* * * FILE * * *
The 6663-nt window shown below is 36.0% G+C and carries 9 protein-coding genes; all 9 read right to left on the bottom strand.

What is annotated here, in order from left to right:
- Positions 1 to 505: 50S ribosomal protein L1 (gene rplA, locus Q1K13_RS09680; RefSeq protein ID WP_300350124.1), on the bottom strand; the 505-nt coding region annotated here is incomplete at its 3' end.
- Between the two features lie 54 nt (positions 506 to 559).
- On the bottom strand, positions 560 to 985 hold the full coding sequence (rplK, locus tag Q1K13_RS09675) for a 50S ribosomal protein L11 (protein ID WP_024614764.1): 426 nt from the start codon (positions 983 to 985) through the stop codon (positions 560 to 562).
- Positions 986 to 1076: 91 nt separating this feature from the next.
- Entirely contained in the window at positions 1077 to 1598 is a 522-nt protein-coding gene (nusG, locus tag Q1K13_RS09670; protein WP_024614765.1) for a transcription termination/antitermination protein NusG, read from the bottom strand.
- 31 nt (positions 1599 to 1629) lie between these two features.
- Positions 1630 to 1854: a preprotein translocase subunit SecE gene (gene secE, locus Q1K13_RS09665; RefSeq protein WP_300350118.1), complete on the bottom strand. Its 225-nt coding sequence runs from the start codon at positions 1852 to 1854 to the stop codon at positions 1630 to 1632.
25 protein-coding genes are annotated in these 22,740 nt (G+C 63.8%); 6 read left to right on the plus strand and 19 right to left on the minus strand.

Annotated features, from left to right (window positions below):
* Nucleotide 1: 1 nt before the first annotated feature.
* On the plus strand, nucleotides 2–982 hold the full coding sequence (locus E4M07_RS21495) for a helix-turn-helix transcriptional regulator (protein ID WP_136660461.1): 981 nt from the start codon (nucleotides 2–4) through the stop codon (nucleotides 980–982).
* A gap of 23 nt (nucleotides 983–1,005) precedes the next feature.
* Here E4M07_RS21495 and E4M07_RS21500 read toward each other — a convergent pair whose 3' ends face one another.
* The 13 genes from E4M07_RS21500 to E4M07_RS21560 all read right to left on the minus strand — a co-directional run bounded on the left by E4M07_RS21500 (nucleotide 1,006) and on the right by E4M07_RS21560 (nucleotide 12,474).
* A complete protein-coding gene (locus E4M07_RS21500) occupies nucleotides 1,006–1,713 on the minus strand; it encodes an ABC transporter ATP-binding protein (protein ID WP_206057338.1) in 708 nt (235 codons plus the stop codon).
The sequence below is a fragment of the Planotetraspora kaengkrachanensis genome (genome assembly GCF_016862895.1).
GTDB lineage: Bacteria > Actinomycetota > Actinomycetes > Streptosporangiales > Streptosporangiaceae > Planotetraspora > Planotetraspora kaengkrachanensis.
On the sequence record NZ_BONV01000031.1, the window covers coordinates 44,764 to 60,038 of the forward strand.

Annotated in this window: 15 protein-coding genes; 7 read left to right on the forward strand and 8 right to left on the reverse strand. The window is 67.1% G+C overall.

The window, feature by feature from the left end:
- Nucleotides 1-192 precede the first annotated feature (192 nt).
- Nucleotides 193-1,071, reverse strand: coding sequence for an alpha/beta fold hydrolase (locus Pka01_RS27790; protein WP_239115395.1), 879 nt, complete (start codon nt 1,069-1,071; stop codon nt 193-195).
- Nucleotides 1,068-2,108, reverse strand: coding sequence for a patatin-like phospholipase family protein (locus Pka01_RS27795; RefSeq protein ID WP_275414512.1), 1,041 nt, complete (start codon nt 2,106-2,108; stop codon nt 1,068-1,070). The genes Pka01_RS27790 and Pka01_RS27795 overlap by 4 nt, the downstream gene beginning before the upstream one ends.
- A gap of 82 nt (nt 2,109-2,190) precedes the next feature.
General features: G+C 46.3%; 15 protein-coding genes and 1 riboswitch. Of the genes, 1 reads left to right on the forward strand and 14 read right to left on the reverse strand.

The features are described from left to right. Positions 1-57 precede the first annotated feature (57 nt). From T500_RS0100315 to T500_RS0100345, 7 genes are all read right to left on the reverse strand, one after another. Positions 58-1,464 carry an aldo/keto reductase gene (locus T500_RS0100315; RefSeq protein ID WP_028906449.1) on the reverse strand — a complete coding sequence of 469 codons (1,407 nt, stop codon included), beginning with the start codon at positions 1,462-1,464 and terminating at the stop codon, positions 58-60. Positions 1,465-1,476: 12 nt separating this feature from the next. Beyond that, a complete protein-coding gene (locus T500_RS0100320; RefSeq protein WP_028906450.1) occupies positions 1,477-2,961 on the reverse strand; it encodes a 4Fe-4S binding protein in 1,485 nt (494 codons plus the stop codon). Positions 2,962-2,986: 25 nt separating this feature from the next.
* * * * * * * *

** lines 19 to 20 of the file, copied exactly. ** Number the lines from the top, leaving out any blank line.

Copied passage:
GTDB lineage: Bacteria > Actinomycetota > Actinomycetes > Streptosporangiales > Streptosporangiaceae > Planotetraspora > Planotetraspora kaengkrachanensis.
On the sequence record NZ_BONV01000031.1, the window covers coordinates 44,764 to 60,038 of the forward strand.